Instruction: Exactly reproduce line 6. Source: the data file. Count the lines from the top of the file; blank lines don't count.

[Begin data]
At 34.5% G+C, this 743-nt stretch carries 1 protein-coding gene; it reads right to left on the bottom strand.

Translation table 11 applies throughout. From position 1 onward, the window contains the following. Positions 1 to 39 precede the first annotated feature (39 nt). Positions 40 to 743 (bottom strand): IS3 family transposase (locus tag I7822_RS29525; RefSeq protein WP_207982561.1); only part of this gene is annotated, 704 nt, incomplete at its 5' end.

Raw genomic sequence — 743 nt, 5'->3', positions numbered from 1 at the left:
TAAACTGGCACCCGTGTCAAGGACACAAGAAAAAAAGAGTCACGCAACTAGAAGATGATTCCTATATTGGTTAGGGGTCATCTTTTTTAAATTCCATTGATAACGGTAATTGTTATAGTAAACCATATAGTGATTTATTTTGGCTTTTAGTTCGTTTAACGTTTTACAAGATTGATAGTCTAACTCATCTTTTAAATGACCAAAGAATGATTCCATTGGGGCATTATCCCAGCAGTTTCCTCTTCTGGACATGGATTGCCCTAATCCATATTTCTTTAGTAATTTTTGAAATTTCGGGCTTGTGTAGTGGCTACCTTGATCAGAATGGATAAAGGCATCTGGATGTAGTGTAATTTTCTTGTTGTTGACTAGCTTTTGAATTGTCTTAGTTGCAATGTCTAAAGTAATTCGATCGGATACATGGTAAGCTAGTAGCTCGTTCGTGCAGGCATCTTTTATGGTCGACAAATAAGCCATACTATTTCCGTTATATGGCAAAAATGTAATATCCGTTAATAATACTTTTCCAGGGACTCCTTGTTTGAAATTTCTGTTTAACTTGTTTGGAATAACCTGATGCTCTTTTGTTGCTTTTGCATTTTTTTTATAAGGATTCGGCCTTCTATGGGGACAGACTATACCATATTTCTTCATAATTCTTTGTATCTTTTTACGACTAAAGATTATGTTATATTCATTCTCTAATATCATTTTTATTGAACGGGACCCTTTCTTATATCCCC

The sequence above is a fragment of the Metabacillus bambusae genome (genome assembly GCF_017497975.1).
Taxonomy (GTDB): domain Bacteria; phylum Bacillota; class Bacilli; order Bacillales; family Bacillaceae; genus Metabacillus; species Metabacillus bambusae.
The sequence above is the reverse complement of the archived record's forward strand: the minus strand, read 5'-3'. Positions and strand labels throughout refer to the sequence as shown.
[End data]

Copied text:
Taxonomy (GTDB): domain Bacteria; phylum Bacillota; class Bacilli; order Bacillales; family Bacillaceae; genus Metabacillus; species Metabacillus bambusae.